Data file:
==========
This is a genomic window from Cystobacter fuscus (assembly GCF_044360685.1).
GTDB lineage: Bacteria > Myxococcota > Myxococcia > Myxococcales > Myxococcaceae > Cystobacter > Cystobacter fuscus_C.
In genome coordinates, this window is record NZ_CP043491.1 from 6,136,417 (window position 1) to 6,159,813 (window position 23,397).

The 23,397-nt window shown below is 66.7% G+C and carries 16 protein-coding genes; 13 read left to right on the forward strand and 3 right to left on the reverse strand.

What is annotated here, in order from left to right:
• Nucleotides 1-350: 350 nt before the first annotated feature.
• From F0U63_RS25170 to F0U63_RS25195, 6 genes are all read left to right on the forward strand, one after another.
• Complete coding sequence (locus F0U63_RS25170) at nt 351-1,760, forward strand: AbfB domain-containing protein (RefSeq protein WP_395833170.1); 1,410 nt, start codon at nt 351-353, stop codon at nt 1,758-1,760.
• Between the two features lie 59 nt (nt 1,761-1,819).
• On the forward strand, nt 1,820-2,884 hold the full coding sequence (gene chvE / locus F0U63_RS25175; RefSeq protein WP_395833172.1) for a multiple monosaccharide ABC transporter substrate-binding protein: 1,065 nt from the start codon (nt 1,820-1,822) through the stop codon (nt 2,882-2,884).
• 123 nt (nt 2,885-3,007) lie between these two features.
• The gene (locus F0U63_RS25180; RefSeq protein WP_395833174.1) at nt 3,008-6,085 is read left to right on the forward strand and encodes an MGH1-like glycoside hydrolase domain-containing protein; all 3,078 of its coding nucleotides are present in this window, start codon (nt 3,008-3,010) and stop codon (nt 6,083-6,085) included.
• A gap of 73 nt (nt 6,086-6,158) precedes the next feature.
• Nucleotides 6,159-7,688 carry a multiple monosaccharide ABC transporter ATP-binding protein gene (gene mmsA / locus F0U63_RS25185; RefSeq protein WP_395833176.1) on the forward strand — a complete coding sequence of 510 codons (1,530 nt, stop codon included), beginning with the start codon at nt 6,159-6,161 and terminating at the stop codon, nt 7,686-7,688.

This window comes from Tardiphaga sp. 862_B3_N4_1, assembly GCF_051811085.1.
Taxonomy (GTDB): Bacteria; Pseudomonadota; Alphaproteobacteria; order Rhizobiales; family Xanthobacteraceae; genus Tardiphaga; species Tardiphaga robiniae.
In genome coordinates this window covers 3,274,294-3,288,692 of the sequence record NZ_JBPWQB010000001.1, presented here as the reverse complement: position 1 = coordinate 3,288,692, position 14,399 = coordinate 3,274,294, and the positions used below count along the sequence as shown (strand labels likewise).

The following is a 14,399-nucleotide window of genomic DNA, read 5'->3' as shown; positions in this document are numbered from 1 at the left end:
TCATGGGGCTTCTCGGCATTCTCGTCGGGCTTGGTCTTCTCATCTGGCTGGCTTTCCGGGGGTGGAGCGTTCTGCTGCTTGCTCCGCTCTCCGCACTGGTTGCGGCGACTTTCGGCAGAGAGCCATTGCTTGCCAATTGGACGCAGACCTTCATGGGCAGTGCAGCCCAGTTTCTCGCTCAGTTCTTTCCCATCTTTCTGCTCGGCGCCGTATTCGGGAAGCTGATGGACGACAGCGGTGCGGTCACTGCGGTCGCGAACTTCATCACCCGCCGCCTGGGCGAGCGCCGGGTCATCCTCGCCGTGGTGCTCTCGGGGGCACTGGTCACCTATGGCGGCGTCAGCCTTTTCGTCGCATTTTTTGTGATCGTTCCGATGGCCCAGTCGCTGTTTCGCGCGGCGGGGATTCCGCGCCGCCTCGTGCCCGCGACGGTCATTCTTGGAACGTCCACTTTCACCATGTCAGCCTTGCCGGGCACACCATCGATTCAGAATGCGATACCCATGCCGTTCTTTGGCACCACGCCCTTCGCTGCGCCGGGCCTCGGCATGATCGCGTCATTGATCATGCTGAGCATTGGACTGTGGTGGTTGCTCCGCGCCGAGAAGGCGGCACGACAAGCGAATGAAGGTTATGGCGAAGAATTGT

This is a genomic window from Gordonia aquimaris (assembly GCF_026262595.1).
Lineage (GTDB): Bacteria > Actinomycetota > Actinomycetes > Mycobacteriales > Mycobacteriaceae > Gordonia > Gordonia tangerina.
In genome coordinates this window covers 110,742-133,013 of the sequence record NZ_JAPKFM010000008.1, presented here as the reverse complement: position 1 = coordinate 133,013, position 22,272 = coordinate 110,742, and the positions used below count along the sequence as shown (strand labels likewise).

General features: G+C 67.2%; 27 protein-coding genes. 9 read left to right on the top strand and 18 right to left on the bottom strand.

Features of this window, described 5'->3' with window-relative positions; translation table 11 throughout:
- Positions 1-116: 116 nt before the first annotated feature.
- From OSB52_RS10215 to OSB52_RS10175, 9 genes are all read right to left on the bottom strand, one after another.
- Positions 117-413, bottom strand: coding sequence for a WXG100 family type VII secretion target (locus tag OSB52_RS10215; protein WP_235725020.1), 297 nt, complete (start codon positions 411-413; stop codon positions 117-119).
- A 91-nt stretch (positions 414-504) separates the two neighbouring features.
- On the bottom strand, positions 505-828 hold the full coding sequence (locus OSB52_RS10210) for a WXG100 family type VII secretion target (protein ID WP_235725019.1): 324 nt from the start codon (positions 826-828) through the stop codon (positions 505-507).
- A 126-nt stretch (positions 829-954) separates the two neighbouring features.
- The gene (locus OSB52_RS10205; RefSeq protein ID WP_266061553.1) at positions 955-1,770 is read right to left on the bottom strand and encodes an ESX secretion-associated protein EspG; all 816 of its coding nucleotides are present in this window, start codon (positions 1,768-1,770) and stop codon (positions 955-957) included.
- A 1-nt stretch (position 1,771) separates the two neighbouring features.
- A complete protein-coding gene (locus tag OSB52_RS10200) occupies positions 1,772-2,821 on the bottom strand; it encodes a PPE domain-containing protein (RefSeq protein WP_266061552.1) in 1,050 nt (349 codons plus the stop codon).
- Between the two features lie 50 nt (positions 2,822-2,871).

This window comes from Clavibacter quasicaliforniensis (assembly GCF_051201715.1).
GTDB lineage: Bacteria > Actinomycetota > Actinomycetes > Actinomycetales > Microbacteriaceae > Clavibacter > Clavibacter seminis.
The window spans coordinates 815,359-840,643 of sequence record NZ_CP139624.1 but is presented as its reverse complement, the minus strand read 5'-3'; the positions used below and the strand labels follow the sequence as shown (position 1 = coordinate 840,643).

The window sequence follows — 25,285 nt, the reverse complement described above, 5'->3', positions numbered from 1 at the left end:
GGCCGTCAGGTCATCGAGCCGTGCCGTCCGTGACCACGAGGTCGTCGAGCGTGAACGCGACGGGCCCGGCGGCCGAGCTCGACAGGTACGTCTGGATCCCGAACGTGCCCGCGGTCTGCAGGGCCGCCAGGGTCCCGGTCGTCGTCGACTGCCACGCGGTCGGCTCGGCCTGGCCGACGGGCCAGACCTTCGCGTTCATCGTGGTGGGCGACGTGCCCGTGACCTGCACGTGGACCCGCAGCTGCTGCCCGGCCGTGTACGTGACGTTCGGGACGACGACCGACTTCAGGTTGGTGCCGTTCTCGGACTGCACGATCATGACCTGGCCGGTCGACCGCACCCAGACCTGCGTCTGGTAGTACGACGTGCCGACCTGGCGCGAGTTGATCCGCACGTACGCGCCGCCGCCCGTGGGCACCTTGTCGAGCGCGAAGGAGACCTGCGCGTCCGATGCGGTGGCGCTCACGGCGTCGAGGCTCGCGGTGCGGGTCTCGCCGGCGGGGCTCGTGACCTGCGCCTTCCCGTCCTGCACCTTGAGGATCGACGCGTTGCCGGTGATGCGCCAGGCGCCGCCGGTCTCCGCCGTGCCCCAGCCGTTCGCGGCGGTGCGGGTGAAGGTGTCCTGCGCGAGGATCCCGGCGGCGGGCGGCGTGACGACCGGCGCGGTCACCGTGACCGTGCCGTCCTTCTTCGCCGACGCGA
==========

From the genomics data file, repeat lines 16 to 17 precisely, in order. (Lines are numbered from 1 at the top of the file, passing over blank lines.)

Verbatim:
Taxonomy (GTDB): Bacteria; Pseudomonadota; Alphaproteobacteria; order Rhizobiales; family Xanthobacteraceae; genus Tardiphaga; species Tardiphaga robiniae.
In genome coordinates this window covers 3,274,294-3,288,692 of the sequence record NZ_JBPWQB010000001.1, presented here as the reverse complement: position 1 = coordinate 3,288,692, position 14,399 = coordinate 3,274,294, and the positions used below count along the sequence as shown (strand labels likewise).